Lectures on the History of Moral Philosophy in England

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J. W. Parker & son, 1852 - 265 páginas
 

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Página 224 - The day may come, when the rest of the animal creation may acquire those rights which never could have been withholden from them but by the hand of tyranny. The French have already discovered that the blackness of the skin is no reason why a human being should be abandoned without redress to the caprice of a tormentor. It may...
Página 70 - MORAL GOOD AND EVIL, then, is only THE CONFORMITY OR DISAGREEMENT OF OUR VOLUNTARY ACTIONS TO SOME LAW, WHEREBY GOOD OR EVIL IS DRAWN ON US, FROM THE WILL AND POWER OF THE LAW-MAKER...
Página 29 - In these western parts of the world, we are made to receive our opinions concerning the institution, and rights of commonwealths, from Aristotle, Cicero...
Página 18 - Therefore, though he that is subject to no civil law, sinneth in all he does against his conscience, because he has no other rule to follow but his own reason ; yet it is not so with him that lives in a commonwealth ; because the law is the public conscience, by which he hath already undertaken to be guided.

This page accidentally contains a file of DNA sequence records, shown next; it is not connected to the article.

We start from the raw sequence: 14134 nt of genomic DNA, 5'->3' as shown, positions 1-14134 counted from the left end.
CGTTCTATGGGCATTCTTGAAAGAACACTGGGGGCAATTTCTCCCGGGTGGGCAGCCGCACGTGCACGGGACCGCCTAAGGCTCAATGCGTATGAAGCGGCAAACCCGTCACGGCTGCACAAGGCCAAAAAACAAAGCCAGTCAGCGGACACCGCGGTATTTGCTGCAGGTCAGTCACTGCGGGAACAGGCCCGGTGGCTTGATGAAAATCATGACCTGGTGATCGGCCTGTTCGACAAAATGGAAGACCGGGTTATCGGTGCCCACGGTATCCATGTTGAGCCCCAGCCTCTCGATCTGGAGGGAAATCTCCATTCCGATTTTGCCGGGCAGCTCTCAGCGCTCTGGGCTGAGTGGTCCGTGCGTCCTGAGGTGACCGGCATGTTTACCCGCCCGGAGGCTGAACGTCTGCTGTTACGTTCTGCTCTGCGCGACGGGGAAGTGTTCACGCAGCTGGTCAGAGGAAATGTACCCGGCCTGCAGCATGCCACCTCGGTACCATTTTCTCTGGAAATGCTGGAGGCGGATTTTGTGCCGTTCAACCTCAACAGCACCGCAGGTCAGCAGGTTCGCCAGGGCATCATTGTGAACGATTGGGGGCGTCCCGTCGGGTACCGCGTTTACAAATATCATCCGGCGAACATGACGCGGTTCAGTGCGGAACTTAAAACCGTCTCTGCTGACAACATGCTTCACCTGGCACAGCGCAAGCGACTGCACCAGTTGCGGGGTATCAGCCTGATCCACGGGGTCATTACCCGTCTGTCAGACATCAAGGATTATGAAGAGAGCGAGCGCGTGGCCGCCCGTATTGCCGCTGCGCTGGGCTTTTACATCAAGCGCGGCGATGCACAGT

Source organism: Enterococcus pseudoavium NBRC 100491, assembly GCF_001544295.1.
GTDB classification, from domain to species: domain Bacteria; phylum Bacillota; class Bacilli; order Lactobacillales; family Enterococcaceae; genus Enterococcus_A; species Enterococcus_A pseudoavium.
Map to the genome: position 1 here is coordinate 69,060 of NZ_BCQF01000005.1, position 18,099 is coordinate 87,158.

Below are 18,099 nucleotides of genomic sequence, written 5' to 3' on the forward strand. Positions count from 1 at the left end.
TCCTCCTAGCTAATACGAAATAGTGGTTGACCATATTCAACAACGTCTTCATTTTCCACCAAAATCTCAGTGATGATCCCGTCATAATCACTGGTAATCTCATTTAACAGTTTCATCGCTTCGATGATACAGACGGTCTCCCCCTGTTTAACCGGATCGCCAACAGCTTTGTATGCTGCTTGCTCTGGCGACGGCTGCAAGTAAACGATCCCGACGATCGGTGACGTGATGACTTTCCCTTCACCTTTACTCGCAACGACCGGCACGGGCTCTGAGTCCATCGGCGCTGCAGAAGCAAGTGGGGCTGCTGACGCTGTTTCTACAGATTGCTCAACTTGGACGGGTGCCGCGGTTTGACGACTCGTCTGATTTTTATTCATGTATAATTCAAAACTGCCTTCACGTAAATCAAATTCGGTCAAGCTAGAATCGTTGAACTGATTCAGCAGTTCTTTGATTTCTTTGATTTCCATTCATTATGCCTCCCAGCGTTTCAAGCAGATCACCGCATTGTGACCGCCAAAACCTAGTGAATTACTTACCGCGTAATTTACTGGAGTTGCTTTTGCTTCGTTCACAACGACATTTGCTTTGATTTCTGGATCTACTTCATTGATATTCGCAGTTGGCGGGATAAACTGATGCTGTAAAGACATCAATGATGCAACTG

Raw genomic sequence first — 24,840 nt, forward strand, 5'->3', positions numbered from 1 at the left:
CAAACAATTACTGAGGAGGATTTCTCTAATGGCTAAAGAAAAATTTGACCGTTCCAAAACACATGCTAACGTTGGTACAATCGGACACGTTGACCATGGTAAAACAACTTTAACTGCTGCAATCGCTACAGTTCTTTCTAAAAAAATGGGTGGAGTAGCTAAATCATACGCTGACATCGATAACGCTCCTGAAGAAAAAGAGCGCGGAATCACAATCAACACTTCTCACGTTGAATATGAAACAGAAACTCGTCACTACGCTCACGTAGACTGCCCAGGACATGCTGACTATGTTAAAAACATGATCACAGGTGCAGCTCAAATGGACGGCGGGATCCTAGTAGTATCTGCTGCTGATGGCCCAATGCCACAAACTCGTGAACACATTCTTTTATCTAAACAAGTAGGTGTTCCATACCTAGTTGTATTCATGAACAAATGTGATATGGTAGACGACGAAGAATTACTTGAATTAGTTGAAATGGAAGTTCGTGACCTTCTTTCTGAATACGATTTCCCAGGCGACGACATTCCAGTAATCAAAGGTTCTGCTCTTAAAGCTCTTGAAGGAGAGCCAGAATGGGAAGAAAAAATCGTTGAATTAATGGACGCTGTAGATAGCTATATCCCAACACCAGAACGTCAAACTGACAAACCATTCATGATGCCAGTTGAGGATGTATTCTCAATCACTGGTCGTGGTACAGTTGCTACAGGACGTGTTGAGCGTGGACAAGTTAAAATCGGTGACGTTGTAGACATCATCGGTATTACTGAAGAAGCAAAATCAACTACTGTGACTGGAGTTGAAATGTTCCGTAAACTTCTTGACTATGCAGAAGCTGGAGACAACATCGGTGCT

Página 30 - Also, men laugh at the infirmities of others by comparison wherewith their own abilities are set off and illustrated. Also men laugh at jests the wit whereof always consisteth in the elegant discovering and conveying to our minds some absurdity of another; and in this case also the passion of laughter proceedeth from the sudden imagination of our own...
Página 205 - One man says, he has a thing made on purpose to tell him what is right and what is wrong ; and that it is called a moral sense : and then he goes to work at his ease, and says, such a thing is right, and sucl. a thing is wrong ; why ? ' because my moral sense tells me it is.
Página 17 - This is the generation of that great LEVIATHAN, or rather, to speak more reverently, of that mortal god, to which we owe under the immortal God, our peace and defence.
Página 93 - Thus the wisdom of what rules, and is first and chief in Nature, has made it to be according to the private interest and good of every one to work towards the general good, which if a creature ceases to promote, he is actually so far wanting to himself, and ceases to promote his own happiness and welfare. He is on this account directly, his own enemy, nor can he any otherwise be good or useful to himself than as he continues good to society, and to that whole of which he is himself a part.

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